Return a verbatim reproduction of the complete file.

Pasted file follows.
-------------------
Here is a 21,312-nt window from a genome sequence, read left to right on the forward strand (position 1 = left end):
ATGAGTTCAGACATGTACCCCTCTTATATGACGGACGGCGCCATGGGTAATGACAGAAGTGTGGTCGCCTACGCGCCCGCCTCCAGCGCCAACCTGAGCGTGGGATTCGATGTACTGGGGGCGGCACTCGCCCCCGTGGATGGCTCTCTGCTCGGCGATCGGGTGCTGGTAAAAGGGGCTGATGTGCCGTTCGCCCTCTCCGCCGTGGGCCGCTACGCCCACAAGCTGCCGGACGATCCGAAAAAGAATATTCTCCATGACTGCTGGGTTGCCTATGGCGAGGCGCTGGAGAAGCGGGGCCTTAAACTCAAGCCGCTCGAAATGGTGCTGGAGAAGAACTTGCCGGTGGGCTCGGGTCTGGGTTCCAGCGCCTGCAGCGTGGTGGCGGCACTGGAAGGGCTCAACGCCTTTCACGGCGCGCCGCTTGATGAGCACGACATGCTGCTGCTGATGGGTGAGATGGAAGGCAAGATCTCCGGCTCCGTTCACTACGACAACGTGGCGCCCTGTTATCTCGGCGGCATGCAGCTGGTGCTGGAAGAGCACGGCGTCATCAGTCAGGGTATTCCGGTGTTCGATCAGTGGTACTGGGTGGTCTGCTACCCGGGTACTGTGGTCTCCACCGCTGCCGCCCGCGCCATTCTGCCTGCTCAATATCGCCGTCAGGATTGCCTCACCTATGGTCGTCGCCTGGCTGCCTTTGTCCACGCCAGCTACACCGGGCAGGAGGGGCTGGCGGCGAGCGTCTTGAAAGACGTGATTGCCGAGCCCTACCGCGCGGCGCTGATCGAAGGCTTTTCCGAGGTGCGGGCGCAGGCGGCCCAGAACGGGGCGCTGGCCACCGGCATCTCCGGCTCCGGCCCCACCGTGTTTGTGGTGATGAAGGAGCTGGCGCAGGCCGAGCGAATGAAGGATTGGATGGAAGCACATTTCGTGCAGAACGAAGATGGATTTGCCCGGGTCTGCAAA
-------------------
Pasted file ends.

Here is a 21,312-nt window from a genome sequence, read left to right on the forward strand (position 1 = left end):
ATGAGTTCAGACATGTACCCCTCTTATATGACGGACGGCGCCATGGGTAATGACAGAAGTGTGGTCGCCTACGCGCCCGCCTCCAGCGCCAACCTGAGCGTGGGATTCGATGTACTGGGGGCGGCACTCGCCCCCGTGGATGGCTCTCTGCTCGGCGATCGGGTGCTGGTAAAAGGGGCTGATGTGCCGTTCGCCCTCTCCGCCGTGGGCCGCTACGCCCACAAGCTGCCGGACGATCCGAAAAAGAATATTCTCCATGACTGCTGGGTTGCCTATGGCGAGGCGCTGGAGAAGCGGGGCCTTAAACTCAAGCCGCTCGAAATGGTGCTGGAGAAGAACTTGCCGGTGGGCTCGGGTCTGGGTTCCAGCGCCTGCAGCGTGGTGGCGGCACTGGAAGGGCTCAACGCCTTTCACGGCGCGCCGCTTGATGAGCACGACATGCTGCTGCTGATGGGTGAGATGGAAGGCAAGATCTCCGGCTCCGTTCACTACGACAACGTGGCGCCCTGTTATCTCGGCGGCATGCAGCTGGTGCTGGAAGAGCACGGCGTCATCAGTCAGGGTATTCCGGTGTTCGATCAGTGGTACTGGGTGGTCTGCTACCCGGGTACTGTGGTCTCCACCGCTGCCGCCCGCGCCATTCTGCCTGCTCAATATCGCCGTCAGGATTGCCTCACCTATGGTCGTCGCCTGGCTGCCTTTGTCCACGCCAGCTACACCGGGCAGGAGGGGCTGGCGGCGAGCGTCTTGAAAGACGTGATTGCCGAGCCCTACCGCGCGGCGCTGATCGAAGGCTTTTCCGAGGTGCGGGCGCAGGCGGCCCAGAACGGGGCGCTGGCCACCGGCATCTCCGGCTCCGGCCCCACCGTGTTTGTGGTGATGAAGGAGCTGGCGCAGGCCGAGCGAATGAAGGATTGGATGGAAGCACATTTCGTGCAGAACGAAGATGGATTTGCCCGGGTCTGCAAA